The church was dark, but that wasn’t unexpected at this early hour. My geeky brethren hate the burning daystar, and thus, that was the time I chose to make my appearance. The sunlight streamed through the stained glass, making images of Link and Zelda, of Luigi and Daisy, of Master Chief and Commander Shepard, light up in fantastical ways.
I ignored them, moving on towards the confessional booth. My heart pounded in my ears, and I could imagine all the things the priest might say to me. Accusations of having lost the faith, warnings of dire times ahead, and the odd thought of glass-shattering transformation sequences filled my mind as I reached out for the confessional door. I took a deep breath to steel myself. This was it. I couldn’t back out now.
In the blink of an eye, I opened the door and stepped in. I dipped my fingers in the stoup of Mountain Dew and made the sign of a D-Pad on myself before kneeling. In the shadows, I could see the priest on the other side. He was shrouded in darkness, but I could just make out a large nose and a bushy mustache.
“Forgive me, father, for I have sinned. It has been…far too long since my last confession.” In truth, I couldn’t even remember the last time I’d confessed my sins. I hoped the priest wouldn’t think even worse of me.
“I… I actually really liked Final Fantasy X-2!” I spoke out in upset. It wasn’t what I had come here for, but it felt like an easier sin to confess. “I really, really like magical girls, and I got to play three of them, and there were transformation sequences and musical numbers and it’s just… Squeeee!” Yes, I’m not ashamed to admit it. I squeed in front of the priest. The priest, however, saw right through my ploy.
“That’s not what you really came here for, though.” His tone held no judgment. He was merely stating a fact, a fact that we both knew was true. I sighed, and began again.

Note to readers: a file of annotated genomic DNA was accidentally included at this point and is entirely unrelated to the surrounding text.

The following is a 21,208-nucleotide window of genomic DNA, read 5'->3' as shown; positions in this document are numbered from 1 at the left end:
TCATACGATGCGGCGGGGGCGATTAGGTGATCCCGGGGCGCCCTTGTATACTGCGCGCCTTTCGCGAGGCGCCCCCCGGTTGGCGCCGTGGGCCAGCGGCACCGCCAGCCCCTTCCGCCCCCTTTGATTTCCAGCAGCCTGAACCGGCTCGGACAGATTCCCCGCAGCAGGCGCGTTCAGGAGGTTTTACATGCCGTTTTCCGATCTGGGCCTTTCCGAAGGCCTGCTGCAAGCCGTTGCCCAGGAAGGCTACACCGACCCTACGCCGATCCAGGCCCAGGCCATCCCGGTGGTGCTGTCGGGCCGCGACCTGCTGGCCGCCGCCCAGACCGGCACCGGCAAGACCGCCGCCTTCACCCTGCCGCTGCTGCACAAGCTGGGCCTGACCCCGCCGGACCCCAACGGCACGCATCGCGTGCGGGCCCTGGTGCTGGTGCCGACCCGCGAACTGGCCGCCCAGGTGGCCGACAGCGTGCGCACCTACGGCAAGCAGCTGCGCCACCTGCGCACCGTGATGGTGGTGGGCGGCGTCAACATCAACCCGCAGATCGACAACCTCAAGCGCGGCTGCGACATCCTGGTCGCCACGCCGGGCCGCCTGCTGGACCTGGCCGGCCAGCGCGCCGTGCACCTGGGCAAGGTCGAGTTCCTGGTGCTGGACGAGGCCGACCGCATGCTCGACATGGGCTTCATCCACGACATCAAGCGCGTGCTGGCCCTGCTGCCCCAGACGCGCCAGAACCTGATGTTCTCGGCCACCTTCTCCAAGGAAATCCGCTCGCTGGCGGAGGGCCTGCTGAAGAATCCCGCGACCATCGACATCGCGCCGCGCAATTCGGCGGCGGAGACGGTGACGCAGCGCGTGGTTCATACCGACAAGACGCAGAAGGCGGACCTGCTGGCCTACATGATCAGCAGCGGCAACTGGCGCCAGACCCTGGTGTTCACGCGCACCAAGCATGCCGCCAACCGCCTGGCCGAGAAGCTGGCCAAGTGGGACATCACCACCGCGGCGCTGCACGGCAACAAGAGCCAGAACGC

“I think… I think I don’t really like videogames anymore.” The priest said nothing, and after a moment I realized he was waiting for me to continue. “I mean, I still love the classics. I’ve still got my old SNES, purchased back when it first came out. I played A Link to the Past so much that when I found a French version of it, I didn’t even need to read the text to know what was going on. I played my copy of Star Ocean: The Second Story so much that I had to buy a new copy because I wore out the old one. And let’s not even get into how much I’ve played Kingdom Hearts, or how I still have dreams of Alucard and I taking on Dracula in Castlevania: Symphony of the Night and falling deeply in love.” I paused, wetting my lips and taking a breath before continuing.
“But that’s the thing. I’ve played them so many times. And the new stuff coming out just doesn’t interest me. I don’t care about Call of Fallout: New Effect or whatever. I hate shooters, and they all feel the same. I hate MMO-style gameplay. And I really, really hate treating my console like a computer. If I want to play with people online, I already have a console for that. It’s called my PC.”
“But does that mean you don’t like videogames anymore?” The priest’s question was earnest, probing. I opened my mouth to speak, and then shut it. I thought for a few more moments before trying again.
“I suppose not. But even the games I’ve gotten on the PS2 and GameCube that I hadn’t played before aren’t really that interesting. Star Ocean: Till the End of Time just bored me, and…”
“What about games that are not boring?” The priest stopped me mid-sentence, his tone firm. “Have you not always stated that video games were an art form?”
“Well, yes father, but…”
“And have you played every game considered art for the systems you have? Shadow of the Colossus? ICO? Eternal Darkness? Majora’s Mask? How many games did you pass up when they came out because you didn’t have the money? Yet now, you do. Now you can purchase those games, and tell all of what you’ve found.”
“I could do that.” Hope surged within my heart. The priest was right. There were so many games out there, games considered flawless works of art by the gaming community, that I hadn’t touched for one reason or another. And now that I had an outlet to tell the world of these games…
“You know what you must do, child.” The priest’s voice was kind, almost proud. Yes, I knew what I needed to do. I jumped to my feet, and ran from the building. Maybe it was my imagination, but as I left the church, I couldn’t shake the sound of the Starman invincibility music.
I had recently purchased a copy of Fatal Frame 2, considered by all to be the creepiest, scariest game ever made. I would start there.